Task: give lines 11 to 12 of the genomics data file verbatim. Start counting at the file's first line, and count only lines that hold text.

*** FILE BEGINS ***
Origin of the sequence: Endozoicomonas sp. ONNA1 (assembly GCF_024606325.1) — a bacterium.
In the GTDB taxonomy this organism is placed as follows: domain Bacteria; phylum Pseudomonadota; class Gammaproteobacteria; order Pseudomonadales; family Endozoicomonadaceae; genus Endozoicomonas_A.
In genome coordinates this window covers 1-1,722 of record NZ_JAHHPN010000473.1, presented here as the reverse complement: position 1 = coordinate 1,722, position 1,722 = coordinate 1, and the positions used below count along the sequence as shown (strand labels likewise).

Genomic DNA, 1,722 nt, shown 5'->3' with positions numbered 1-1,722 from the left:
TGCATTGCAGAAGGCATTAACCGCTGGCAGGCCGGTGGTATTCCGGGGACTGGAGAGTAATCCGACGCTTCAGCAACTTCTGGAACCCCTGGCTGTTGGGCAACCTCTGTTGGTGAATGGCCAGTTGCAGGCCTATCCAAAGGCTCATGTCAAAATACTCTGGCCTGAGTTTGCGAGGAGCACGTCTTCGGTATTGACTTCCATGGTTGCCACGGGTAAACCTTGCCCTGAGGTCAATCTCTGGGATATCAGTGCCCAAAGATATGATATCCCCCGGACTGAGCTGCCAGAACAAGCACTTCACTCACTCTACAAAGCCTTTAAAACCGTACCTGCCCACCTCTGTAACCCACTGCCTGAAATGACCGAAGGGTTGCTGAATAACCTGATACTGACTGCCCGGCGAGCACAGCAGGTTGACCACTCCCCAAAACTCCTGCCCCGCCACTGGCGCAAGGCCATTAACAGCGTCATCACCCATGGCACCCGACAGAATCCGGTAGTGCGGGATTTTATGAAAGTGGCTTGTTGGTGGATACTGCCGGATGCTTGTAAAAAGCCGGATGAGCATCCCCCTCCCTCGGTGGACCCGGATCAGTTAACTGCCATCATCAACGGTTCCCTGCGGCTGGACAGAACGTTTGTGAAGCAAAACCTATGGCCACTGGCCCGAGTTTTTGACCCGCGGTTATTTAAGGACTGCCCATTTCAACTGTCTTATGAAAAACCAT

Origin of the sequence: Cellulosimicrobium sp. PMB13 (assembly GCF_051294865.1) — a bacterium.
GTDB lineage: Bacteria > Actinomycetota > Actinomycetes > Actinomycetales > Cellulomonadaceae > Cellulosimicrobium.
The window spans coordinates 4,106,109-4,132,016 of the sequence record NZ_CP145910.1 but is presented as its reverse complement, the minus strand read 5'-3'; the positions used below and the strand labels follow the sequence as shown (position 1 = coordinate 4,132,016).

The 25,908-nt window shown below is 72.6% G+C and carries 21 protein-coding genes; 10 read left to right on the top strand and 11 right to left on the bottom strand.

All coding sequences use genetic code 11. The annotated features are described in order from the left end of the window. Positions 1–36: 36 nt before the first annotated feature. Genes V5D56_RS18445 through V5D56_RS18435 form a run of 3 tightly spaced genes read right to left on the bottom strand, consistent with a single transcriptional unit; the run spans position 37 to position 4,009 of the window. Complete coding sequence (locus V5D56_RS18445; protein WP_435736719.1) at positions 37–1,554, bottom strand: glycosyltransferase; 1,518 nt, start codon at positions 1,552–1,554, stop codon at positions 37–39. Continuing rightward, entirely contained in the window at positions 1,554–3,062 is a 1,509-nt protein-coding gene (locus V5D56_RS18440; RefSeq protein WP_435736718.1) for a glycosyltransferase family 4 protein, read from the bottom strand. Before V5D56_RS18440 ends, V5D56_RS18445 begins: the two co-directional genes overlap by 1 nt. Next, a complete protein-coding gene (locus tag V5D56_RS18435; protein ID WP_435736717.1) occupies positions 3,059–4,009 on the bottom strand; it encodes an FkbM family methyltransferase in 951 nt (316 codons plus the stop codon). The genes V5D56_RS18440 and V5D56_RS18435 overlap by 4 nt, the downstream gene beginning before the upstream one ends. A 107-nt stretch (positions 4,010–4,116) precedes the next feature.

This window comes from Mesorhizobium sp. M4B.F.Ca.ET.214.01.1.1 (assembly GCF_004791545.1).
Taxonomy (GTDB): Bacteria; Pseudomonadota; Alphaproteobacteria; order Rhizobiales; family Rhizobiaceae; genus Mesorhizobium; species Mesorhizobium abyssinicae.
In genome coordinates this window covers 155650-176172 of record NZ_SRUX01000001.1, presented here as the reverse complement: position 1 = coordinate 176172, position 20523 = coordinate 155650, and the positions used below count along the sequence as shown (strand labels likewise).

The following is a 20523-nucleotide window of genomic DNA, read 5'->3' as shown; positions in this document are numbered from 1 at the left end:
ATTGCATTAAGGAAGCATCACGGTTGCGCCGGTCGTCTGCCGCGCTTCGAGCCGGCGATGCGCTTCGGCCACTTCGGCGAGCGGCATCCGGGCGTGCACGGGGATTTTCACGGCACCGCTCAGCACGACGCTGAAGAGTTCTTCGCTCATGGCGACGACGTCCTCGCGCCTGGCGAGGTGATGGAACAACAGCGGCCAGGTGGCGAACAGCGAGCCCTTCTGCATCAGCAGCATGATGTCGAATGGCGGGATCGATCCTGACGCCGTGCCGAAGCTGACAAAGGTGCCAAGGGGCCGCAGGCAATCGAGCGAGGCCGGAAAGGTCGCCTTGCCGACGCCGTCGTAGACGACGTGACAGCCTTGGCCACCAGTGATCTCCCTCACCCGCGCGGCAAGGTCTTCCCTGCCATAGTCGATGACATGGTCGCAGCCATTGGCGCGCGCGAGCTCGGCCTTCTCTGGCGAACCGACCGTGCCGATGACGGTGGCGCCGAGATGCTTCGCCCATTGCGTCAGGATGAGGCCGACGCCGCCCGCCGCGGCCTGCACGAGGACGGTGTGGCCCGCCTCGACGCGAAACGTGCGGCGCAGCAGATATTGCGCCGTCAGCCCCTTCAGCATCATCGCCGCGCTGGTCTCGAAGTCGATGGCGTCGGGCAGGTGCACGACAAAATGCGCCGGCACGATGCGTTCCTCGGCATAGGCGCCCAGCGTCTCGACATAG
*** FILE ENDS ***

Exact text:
This window comes from Mesorhizobium sp. M4B.F.Ca.ET.214.01.1.1 (assembly GCF_004791545.1).
Taxonomy (GTDB): Bacteria; Pseudomonadota; Alphaproteobacteria; order Rhizobiales; family Rhizobiaceae; genus Mesorhizobium; species Mesorhizobium abyssinicae.